Take the 2-minute tour ×
Stack Overflow is a question and answer site for professional and enthusiast programmers. It's 100% free, no registration required.

Consider the following code snippet (in Delphi XE2):

function PrepData(StrVal: string; Base64Val: AnsiString): OleVariant;
begin
  Result := VarArrayCreate([0, 1], varVariant);
  Result[0] := StrVal;
  Result[1] := Base64Val;
end;

Base64Val is a binary value encoded as Base64 (so no null bytes). The (OleVariant) Result is automatically marshalled and sent between a client app and a DataSnap server.

When I capture the traffic with Wireshark, I see that both StrVal and Base64Val are transferred as Unicode strings. If I can, I would like to avoid the Unicode conversion for Base64Val. I've looked at all the Variant types and don't see anything other than varString that can transfer an array of characters.

I found this question that shows how to create a variant array of bytes. I'm thinking that I could use this technique instead of using an AnsiString. I'm curious though, is there another way to assign an array of non-Unicode character data to a Variant without a conversion to a Unicode string?

share|improve this question

2 Answers 2

up vote 4 down vote accepted

Delphi's implementation supports storing AnsiString and UnicodeString in a Variant, using custom variant type codes. These codes are varString and varUString.

But interop will typically use standard OLE variants and the OLE string, varOleStr, is 16 bit encoded. That would seem to be the reason for your observation.

You'll need to put the data in as an array of bytes if you do wish to avoid a conversion to 16 bit text. Doing so renders base64 encoding pointless. Stop base64 encoding the payload and send the binary in a byte array.

share|improve this answer
    
"These codes are varString and varUString." - AFAIR that is for ShortString. for AnsiString there is varLString // PS: there's also yEnc encoding if binary stream is unfeasible for any reason and base64 is too heavy –  Arioch 'The Nov 22 '13 at 8:45
    
@Arioch Nope, those are long strings –  David Heffernan Nov 22 '13 at 8:52
    
Got it working. It sends binary data via a PVarArray, marshalled in the OleVariant, without using Base64. I'll post the answer separately, including a reference to David's other answer where he showed how to do most of the work. –  James L. Nov 22 '13 at 9:05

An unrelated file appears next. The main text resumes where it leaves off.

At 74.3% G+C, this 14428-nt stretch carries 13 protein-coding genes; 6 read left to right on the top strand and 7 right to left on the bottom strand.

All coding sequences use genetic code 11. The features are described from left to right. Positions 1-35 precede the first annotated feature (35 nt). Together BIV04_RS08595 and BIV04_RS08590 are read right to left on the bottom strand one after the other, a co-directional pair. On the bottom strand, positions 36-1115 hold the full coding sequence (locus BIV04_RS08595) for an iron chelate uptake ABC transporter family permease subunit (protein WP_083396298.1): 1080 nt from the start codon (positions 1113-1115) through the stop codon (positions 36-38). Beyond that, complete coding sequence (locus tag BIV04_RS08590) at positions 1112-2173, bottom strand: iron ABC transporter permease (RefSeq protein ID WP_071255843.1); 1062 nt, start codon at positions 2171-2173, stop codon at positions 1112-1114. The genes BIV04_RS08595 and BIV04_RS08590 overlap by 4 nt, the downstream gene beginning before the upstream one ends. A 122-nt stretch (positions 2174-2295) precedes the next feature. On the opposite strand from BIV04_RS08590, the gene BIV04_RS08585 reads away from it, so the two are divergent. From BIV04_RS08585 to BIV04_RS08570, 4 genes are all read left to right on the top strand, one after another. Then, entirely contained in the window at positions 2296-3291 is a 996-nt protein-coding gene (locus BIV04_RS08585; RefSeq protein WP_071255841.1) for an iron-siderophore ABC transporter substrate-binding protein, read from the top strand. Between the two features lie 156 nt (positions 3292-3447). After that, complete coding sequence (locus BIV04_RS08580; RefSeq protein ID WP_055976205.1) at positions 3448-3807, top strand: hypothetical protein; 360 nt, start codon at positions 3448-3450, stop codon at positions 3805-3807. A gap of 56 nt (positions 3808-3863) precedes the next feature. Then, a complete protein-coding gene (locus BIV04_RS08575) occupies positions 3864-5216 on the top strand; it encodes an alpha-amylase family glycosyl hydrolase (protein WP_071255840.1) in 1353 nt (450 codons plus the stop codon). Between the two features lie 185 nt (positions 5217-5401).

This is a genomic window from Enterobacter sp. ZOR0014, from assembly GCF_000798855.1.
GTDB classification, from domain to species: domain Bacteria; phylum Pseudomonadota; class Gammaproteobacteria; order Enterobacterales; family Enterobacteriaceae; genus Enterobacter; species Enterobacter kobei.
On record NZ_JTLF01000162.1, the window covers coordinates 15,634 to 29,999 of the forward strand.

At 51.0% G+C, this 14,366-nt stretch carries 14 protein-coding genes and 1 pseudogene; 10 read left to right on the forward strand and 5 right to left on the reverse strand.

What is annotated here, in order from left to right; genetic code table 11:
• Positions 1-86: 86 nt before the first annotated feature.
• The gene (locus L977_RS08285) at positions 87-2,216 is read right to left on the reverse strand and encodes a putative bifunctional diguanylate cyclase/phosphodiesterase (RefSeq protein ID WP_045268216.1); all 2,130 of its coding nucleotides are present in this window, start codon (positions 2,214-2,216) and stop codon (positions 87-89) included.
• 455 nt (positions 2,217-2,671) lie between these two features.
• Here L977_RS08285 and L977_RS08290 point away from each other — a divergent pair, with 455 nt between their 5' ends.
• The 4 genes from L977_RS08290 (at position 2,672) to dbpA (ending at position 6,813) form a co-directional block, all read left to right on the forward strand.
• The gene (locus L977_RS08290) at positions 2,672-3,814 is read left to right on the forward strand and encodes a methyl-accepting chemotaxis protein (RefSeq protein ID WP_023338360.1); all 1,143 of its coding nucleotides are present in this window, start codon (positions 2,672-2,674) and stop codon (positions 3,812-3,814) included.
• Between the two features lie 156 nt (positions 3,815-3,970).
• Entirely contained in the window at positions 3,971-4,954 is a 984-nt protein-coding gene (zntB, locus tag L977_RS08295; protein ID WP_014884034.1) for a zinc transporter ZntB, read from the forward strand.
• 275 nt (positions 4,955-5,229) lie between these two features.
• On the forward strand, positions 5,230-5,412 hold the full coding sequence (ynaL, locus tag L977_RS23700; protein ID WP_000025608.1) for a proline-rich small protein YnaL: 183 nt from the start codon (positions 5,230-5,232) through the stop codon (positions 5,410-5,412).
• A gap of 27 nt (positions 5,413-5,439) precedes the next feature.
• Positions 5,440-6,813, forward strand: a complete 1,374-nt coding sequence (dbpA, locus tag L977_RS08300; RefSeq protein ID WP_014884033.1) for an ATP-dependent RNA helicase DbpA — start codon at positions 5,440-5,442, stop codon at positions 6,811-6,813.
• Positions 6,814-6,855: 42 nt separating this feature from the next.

Keeping with the example in the question, this is how I made it work (using code and comments from David's answer to another question as referenced in my question):

function PrepData(StrVal: string; Data: TBytes): OleVariant;
var
  SafeArray: PVarArray;
begin
  Result := VarArrayCreate([0, 1], varVariant);
  Result[0] := StrVal;
  Result[1] := VarArrayCreate([1, Length(Data)], varByte);
  SafeArray := VarArrayAsPSafeArray(Result[1]);
  Move(Pointer(Data)^, SafeArray.Data^, Length(Data));
end;

Then on the DataSnap server, I can extract the binary data from the OleVariant like this, assuming Value is Result[1] from the Variant Array in the OleVariant:

procedure GetBinaryData(Value: Variant; Result: TMemoryStream);
var
  SafeArray: PVarArray;
begin
  SafeArray := VarArrayAsPSafeArray(Value);
  Assert(SafeArray.ElementSize=1);
  Result.Clear;
  Result.WriteBuffer(SafeArray.Data^, SafeArray.Bounds[0].ElementCount);
end;
share|improve this answer
    
There's a slight asymmetry here. The first section of code includes SizeOf() but the second does not. Neither is really needed since you know that the elements are bytes with a size of 1. But you should probably add some sanity checking to the second block of code because the compiler cannot guarantee the contents of the variant array. +1 and thanks for your earlier now deleted comment about explanations as to the why being valuable. I do try and I'm pleased that you noticed. :-) –  David Heffernan Nov 22 '13 at 9:29
    
Thanks @David - I always appreciate the time you take to explain the why. I tried adding a SizeOf() as you suggest, but can't figure out how to access an element of SafeArray.Data. So I added SizeOf(Byte) to both (to be consistent). Although, that's not perfect either... –  James L. Nov 22 '13 at 10:28
    
Would you mind if I edit your answer to show what I think you should do? That will be easier than trying to explain it. –  David Heffernan Nov 22 '13 at 10:38
    
Your question was about AnsiString, your answer is about UnicodeString. Probably i miss something... –  Arioch 'The Nov 22 '13 at 11:33
    
@Arioch'The It's actually just a byte array marshalling question –  David Heffernan Nov 22 '13 at 13:44

Your Answer

 
discard

By posting your answer, you agree to the privacy policy and terms of service.

Not the answer you're looking for? Browse other questions tagged or ask your own question.